This is a far cry from the professionalism municipalities deliver today.  While constant changes in legislation are frustrating to municipalities, they really have served to improve municipalities over time.

When my local husband-and-wife team announced their impending retirements, I started taking the AMCTO Municipal Administration Courses and going to Council meetings – not only to understand municipal operations better, but also so the Council would get to know me.  And it worked!  

I applied and my first municipal job was as Clerk/Treasurer/Tax Collector of my local municipality.  

So, here’s some strategies that may help you land your first municipal job

Do some homework;

  • Research the municipality and the department of interest
  • What are the issues? What key projects are they working on?
  • Go to a Council meeting in person once things open again so Council and staff will start to get to know you, or watch some online to understand the protocols
  • Volunteer to help at municipal/community events
  • Look for a summer job in the municipality to get a feel for what it’s like to work there
  • Ask if you can job shadow the CAO for a day (at no charge) 
  • Investigate OMAA Bursary program http://www.omaa.on.ca/en/about-omaa/the-omaa-bursary-program.asp  It’s a Bursary program offering $5,000 annually to support the education of future municipal government leaders and promote the role of CAO. The program runs to 2025.


My personal belief is that those launching municipal careers right now have perhaps the best opportunity in recent history, for quick career advancement, because so many municipal employees are eligible for retirement in 2021.

Many are staying on past their retirement dates, however, to help their communities through COVID, but I predict there will be a mass exodus of employees soon as the COVID crisis begins to ease. We’re already seeing an increase in municipal job postings.  

As for the trajectory of my career – well, I eventually became the Chief Administrative Officer (CAO) and helped the municipality through restructuring, worked with the province in issues and project management, and eventually decided to set up a municipal consultancy and develop muniSERV.ca. and muniJOBS.ca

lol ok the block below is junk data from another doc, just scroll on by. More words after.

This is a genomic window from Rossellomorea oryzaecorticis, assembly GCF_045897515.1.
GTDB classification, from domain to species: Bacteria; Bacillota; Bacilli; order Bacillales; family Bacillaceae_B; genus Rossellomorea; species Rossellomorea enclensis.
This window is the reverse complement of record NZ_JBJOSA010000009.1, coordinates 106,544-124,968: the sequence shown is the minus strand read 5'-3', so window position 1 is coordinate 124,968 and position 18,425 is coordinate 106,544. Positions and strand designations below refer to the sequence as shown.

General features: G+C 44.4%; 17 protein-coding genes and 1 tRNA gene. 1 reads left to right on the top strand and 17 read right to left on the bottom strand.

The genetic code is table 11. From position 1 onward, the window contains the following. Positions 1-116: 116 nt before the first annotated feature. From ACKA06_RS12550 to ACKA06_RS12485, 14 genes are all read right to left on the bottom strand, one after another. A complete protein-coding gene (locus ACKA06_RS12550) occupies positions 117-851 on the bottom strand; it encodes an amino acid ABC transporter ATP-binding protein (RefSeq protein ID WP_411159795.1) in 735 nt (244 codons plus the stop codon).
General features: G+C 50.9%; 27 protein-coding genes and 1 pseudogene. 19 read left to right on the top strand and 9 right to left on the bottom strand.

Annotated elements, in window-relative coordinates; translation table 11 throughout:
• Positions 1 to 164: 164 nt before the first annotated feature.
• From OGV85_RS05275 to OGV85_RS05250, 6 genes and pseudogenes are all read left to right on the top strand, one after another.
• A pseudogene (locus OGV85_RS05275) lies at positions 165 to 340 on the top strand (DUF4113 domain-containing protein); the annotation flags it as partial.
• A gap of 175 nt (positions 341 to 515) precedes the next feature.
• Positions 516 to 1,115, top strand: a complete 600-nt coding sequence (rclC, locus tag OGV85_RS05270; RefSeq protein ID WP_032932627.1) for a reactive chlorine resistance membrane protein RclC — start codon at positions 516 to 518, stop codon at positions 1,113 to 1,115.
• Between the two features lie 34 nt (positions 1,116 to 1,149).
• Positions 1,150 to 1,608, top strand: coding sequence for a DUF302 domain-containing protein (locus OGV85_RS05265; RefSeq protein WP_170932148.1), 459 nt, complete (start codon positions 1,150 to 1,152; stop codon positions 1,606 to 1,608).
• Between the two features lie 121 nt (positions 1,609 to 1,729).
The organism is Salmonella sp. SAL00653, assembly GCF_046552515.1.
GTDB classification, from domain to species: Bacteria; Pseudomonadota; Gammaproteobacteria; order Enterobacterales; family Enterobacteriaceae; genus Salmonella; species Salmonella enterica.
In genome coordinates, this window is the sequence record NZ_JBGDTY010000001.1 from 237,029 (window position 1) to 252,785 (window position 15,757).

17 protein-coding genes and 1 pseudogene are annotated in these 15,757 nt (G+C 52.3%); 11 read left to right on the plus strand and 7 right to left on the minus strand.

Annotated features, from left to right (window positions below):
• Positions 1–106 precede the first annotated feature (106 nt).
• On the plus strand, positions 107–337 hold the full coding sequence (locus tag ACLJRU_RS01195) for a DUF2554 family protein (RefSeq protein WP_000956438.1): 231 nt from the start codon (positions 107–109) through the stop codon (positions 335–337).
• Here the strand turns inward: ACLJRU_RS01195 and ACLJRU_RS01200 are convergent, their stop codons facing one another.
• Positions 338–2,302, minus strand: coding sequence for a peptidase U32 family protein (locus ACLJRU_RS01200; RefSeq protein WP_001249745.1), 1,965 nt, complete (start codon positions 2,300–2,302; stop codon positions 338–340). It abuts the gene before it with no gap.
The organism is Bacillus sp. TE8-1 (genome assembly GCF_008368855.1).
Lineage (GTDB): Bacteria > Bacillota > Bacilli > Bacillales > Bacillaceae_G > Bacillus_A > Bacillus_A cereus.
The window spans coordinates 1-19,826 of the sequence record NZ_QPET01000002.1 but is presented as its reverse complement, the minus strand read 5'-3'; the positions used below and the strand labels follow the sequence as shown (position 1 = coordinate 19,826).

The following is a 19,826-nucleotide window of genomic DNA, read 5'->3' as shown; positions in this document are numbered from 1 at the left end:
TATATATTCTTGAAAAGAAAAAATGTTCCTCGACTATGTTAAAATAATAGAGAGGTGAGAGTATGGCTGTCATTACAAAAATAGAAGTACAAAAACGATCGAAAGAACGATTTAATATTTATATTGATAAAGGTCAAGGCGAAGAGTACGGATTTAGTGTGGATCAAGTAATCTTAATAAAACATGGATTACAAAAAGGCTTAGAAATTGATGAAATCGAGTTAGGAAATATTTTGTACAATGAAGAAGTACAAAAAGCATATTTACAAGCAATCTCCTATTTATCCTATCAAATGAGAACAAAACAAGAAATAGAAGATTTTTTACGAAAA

To me, a career in local government is still the most challenging and rewarding work you’ll ever do. 

Like I always say, You can take the girl out of the municipality, but you can never take the municipality out of the girl.”  


Susan Shannon, AMCT

Founder & Principal, muniSERV.ca & Shaping Organizational Solutions (SOS)

[email protected]  Phone: 855.477.5095


Podcast Interview with Ripple Analytics

Do you dread conducting annual employee reviews?

Ripple is a platform for providing quick, anonymous team member evaluations. By rating colleagues based on the Big 5 Personality Traits, Ripple turns objective feedback into actionable information.

CEO, Noah L. Pusey, brings a unique perspective to growing Ripple, drawn from nearly two decades of experience establishing and building law firms in New York City.  He has counseled and advised individual and corporate clients in various practice areas including business development, growth strategy and general transactional matters.

Noah has firsthand knowledge of the flawed employee review systems used by many companies – having participated in hundreds of annual evaluations over the years, so he has set out to change they way they’re done!

Listen to this podcast to learn more: https://truecomparepeo.com/2021/05/06/noah-pusey/


Being aware – situationally aware

Our world has always been in a state of perpetual change. Now more than ever, it is perceived to be doing that at an ever-rapid pace.

Positive changes such as economic growth, and technology advancements to note a couple. Unfortunately, with the positive, comes the negative. A continuous cycle of persons who wish to do harm.

Safety and Security experts inform us that violent events will continue to happen. The violent extremist motivated and driven by an ideology, to the targeting of individuals, place of business, worship, acts of violence that permeate into every vertical, sector of business and government.

Active safety and security programs are continuous reviewed, modified to face existing and the new challenges of tomorrow.

To make your safety and security programs more effective, the program needs ambassadors, staff.

Ambassadors need to be aware. Situationally aware.

Situational awareness training provides your staff with valuable intelligence & time when facing safety and security situations of potential harm or danger.

Being situation aware is truly a change in mindset.